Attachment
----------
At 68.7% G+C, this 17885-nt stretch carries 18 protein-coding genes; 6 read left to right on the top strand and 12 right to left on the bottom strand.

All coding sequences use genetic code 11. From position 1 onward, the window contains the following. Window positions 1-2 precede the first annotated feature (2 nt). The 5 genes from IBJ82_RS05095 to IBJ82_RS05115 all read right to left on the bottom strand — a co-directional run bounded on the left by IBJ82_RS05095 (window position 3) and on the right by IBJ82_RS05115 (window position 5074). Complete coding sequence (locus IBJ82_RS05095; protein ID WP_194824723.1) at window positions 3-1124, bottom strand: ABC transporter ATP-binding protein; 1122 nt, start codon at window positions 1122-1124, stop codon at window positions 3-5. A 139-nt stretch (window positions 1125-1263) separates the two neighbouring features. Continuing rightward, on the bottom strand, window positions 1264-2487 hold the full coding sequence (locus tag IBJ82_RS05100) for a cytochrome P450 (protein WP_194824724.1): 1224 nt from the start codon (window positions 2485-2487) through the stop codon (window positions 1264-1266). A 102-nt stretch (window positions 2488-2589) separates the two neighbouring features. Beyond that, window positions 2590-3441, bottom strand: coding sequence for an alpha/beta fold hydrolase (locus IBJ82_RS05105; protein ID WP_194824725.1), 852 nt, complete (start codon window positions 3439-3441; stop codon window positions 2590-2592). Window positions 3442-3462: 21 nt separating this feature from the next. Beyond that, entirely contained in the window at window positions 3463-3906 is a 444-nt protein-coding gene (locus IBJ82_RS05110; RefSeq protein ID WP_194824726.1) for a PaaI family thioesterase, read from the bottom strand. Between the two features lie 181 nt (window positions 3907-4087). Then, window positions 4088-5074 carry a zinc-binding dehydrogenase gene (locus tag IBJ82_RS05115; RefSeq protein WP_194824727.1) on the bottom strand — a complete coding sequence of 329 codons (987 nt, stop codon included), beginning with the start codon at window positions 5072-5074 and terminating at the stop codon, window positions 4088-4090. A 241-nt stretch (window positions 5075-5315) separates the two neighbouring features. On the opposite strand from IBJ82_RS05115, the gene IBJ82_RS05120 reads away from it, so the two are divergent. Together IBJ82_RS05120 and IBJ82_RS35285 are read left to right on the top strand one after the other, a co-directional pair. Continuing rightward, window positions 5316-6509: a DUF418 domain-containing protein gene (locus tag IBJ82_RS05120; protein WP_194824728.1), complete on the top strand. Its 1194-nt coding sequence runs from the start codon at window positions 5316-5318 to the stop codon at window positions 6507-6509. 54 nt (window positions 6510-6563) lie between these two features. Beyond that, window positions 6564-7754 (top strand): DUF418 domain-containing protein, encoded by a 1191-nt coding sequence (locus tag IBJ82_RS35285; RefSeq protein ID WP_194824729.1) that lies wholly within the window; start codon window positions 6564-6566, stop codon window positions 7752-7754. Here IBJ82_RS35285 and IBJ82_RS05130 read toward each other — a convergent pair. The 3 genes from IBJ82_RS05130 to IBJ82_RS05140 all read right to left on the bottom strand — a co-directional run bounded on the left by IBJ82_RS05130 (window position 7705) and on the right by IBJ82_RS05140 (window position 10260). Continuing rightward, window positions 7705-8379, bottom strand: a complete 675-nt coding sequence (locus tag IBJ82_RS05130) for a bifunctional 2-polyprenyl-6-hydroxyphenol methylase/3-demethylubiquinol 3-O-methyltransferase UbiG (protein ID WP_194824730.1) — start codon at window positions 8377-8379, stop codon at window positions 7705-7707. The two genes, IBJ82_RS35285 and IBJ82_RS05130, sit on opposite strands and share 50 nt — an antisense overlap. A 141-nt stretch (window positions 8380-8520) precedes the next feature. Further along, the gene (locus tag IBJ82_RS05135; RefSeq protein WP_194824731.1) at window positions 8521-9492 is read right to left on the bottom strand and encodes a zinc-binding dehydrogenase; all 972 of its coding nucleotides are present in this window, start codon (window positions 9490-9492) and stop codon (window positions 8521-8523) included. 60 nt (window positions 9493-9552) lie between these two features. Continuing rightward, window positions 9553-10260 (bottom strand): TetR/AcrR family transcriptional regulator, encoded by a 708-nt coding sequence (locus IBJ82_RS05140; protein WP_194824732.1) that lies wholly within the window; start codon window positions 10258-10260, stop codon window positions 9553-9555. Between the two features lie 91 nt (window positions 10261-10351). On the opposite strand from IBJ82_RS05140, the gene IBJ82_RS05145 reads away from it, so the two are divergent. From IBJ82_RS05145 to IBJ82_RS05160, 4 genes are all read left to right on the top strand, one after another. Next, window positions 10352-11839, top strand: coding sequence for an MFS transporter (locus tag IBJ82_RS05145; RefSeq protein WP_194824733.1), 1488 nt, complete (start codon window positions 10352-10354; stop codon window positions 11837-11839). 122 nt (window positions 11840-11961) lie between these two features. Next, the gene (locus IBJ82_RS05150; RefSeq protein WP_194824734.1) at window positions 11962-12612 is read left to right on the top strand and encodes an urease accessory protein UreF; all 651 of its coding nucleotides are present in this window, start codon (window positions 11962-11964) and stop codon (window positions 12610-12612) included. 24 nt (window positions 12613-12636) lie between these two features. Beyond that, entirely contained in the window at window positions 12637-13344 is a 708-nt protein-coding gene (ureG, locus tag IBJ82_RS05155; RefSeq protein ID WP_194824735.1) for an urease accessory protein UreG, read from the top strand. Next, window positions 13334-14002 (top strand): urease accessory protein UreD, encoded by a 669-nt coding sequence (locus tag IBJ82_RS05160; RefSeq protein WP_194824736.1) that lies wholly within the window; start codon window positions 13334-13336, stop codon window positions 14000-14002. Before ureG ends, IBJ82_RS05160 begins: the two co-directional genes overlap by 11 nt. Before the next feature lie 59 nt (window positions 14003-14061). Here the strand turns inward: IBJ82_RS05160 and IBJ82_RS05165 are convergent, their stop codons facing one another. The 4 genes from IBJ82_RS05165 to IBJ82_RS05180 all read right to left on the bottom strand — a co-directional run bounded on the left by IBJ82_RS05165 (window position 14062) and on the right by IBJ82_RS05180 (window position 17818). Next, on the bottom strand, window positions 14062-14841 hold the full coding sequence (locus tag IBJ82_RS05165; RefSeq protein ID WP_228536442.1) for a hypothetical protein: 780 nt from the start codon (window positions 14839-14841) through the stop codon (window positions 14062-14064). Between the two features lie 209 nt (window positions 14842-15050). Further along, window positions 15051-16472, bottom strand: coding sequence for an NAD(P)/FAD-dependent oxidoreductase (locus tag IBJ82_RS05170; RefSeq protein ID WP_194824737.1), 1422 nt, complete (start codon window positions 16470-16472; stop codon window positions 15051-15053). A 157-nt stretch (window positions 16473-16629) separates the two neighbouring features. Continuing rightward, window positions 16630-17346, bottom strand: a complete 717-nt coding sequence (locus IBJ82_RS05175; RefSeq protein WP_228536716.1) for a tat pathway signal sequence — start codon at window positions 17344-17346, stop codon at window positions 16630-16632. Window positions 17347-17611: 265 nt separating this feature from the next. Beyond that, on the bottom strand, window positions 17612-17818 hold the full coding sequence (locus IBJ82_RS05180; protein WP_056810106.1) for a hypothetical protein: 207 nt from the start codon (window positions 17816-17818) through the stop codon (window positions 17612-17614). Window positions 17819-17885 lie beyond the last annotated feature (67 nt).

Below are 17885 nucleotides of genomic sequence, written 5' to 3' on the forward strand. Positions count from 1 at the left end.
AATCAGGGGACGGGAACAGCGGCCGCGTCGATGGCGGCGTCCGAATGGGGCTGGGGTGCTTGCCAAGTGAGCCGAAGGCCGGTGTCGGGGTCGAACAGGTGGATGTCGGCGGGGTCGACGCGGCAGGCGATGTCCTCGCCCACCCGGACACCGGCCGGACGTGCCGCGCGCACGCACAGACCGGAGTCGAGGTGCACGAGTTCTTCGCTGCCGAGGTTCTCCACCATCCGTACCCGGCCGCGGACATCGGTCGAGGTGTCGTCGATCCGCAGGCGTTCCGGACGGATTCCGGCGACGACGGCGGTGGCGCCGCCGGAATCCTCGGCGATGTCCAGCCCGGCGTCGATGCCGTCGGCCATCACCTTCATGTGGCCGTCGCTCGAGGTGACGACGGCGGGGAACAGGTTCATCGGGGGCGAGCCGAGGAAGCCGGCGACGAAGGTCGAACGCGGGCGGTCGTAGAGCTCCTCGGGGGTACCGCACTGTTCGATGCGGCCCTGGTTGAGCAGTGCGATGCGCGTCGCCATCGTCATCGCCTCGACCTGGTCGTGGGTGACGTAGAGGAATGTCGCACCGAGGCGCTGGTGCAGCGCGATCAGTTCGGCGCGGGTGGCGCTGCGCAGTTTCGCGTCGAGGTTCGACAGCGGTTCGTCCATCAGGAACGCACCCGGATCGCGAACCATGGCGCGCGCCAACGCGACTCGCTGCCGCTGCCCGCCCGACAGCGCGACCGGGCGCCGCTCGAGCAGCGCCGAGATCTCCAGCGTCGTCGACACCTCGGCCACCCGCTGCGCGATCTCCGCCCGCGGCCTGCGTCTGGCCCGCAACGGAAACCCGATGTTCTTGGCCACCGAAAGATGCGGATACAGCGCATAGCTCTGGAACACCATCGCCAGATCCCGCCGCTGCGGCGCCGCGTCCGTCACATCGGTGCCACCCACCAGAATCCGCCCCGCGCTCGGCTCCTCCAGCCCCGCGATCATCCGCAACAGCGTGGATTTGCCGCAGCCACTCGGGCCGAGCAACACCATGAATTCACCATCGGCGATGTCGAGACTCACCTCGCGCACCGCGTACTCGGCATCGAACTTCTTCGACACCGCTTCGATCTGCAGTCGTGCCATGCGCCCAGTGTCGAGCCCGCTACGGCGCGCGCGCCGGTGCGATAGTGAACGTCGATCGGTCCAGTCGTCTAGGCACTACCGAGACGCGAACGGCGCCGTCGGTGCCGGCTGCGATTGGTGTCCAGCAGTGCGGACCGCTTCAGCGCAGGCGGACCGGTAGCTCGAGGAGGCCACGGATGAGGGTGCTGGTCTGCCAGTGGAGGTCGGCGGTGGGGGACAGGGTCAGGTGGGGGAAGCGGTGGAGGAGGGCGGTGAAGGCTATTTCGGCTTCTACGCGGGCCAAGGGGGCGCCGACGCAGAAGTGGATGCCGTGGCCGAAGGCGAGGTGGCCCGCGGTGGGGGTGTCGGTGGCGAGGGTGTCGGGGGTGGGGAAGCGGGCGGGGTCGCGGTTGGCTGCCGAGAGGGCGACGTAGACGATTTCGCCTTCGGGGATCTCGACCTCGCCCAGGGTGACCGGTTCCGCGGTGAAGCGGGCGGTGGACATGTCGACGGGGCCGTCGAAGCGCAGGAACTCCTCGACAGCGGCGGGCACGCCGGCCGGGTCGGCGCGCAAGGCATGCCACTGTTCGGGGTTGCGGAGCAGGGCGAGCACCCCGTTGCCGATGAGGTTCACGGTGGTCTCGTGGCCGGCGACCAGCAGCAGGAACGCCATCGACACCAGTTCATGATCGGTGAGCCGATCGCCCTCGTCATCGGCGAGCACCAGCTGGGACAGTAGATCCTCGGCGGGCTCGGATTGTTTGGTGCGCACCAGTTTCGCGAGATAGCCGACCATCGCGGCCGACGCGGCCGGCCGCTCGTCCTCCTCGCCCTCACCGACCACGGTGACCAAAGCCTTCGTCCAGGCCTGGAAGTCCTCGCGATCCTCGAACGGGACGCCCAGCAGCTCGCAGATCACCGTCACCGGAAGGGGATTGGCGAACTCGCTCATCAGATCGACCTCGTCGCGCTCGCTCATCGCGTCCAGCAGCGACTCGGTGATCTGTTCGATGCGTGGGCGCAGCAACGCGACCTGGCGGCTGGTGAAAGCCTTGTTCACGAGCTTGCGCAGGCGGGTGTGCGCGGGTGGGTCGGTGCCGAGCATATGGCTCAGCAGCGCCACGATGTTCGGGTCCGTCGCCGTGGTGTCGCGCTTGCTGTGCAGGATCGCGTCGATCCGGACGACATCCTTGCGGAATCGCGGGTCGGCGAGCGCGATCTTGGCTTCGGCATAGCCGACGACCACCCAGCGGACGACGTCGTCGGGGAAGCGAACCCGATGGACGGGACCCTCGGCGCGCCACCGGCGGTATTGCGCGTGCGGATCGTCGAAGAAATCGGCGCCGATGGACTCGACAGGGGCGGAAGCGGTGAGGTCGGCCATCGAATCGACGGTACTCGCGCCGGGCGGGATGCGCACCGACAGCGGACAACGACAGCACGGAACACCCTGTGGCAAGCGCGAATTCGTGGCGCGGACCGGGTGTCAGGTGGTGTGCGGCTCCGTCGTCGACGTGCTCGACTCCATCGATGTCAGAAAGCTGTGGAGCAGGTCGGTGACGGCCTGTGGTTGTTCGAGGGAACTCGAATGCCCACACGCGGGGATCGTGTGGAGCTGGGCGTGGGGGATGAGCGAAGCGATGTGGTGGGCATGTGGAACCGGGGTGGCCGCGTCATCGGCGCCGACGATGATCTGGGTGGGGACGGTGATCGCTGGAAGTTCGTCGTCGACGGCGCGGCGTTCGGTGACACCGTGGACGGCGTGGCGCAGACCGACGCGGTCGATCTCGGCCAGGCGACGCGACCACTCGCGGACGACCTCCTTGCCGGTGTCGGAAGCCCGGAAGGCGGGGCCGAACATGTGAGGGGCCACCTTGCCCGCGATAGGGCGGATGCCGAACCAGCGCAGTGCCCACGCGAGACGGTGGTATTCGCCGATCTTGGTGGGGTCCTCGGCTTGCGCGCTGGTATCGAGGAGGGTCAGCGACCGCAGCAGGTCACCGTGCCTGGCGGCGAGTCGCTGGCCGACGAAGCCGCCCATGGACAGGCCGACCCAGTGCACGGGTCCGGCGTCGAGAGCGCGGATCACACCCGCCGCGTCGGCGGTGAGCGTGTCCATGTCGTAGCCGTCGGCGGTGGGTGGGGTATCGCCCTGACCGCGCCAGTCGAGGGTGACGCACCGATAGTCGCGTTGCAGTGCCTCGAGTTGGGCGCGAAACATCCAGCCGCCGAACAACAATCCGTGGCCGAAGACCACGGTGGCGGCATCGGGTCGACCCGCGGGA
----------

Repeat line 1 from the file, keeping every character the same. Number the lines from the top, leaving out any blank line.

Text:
At 68.7% G+C, this 17885-nt stretch carries 18 protein-coding genes; 6 read left to right on the top strand and 12 right to left on the bottom strand.